The best compliment I ever got was from my grandfather. I was in my late 20s and in L.A. for a visit. We were sitting on the porch of his South Central home waiting for my cousin's new boyfriend to arrive. I was there because that porch is where I had sat for most of the visit. It had a great view of the entire neighborhood including the kids playing on the sidewalk, of the cars pulling in from Manchester Boulevard, and was within talking distance of the neighbor's on either side of the house. I have never considered myself one of my grandparents' favorites. They loved me and I loved them. I never really got to know them too well because they spoke Spanish, and while my comprehension was decent I couldn't form a sentence to save my life. My grandfather spoke more English so I talked with him more, and so when he came to meet my cousin's new boyfriend we got to talking about his view of my life.The are too many specifics, but the overall gist was that my grandfather thought I was a great person because I didn't judged others based on their money, looks, education, achievements, or social status. I always had a smile and a polite "hello" for everyone and forgave people frequently. This compliment from my grandfather affected me profoundly because I had heard something similar in grade school from my friend Jennifer. She told me that she knew she would always be loved because I had a heart big enough for the world. I repeat that moment often in my mind when I find myself frustrated with people because that frustration usually has to do with my character flaws more than theirs.I guess people wonder why I would open my heart so readily; especially those who know how hard my heart has gotten bashed sometimes. I too have wondered this and I've concluded two things: 1) I'm not happy when I close my heart down to people 2) I have a mantra about people "We are all trying to get through life together. And we should all be respected for that." Sure it's neat that we display our awards and titles and achievements, but really deep down the real thing that wins my respect is the effort a person takes in living life. I don't even really have a monitoring system for that effort. I'm kind of impressed by any effort.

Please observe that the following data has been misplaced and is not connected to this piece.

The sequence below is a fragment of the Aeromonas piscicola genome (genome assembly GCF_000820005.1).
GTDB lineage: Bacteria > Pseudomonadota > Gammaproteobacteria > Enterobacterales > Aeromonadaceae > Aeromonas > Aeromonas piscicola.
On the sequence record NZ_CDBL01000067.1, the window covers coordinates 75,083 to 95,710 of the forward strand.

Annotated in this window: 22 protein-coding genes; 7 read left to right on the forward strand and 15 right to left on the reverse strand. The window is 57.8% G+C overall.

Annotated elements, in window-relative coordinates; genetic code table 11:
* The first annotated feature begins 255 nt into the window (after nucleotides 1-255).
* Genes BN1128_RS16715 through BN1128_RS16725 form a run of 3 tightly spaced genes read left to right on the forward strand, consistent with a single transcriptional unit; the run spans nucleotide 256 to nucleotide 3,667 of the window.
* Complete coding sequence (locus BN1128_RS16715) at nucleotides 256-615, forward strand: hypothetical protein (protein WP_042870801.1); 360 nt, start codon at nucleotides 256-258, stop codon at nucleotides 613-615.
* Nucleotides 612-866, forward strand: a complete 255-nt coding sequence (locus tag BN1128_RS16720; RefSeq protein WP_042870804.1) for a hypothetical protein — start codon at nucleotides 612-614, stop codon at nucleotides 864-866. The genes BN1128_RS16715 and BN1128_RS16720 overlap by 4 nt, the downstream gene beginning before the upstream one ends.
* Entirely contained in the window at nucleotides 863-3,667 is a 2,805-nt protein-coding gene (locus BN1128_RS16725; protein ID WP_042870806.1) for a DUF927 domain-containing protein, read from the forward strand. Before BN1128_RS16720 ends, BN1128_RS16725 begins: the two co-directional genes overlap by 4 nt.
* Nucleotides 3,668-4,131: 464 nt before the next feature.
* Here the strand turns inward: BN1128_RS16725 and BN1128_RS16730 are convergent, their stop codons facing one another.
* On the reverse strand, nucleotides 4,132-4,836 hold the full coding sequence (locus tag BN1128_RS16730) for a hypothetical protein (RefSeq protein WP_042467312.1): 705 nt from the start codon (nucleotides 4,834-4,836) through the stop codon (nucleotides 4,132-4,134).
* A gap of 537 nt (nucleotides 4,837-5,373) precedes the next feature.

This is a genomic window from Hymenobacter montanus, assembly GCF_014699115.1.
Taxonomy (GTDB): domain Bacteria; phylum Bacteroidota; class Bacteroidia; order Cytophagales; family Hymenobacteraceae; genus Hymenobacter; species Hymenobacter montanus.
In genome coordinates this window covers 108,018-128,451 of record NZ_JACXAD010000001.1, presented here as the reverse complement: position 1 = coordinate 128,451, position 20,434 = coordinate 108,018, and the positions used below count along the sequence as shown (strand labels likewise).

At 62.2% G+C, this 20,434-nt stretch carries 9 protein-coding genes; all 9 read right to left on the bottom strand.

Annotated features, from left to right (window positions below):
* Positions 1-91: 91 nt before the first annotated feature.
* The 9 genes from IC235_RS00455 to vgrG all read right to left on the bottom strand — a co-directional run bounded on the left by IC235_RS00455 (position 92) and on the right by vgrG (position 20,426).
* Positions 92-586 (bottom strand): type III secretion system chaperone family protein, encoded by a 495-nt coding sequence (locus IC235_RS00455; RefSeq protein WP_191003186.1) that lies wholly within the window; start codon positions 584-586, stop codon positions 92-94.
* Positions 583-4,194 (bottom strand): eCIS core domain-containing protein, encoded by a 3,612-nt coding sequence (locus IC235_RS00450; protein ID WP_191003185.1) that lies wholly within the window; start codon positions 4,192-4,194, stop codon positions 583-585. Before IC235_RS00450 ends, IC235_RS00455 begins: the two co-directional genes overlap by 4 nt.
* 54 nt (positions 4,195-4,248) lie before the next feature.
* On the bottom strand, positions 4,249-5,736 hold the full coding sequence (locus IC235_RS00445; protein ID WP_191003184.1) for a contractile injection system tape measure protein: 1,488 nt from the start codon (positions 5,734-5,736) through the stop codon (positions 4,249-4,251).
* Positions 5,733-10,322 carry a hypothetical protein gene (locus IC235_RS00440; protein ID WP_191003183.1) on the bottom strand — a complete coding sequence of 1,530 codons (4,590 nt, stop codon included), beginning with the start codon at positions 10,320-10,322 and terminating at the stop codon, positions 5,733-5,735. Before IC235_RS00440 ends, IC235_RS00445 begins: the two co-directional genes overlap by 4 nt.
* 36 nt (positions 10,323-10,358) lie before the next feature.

On that note, my friend Kelsey once asked if I was afraid to have my heart broken. I answered, "Yes, I am afraid all the time. But honestly the reason I love so well is because I've had my heart broken so much." I reminds me of my humanity and the fears and frailties other humans intimately know. And maybe it's the reason why it is so easy for me have a smile and a polite "hello" for everyone who comes my way.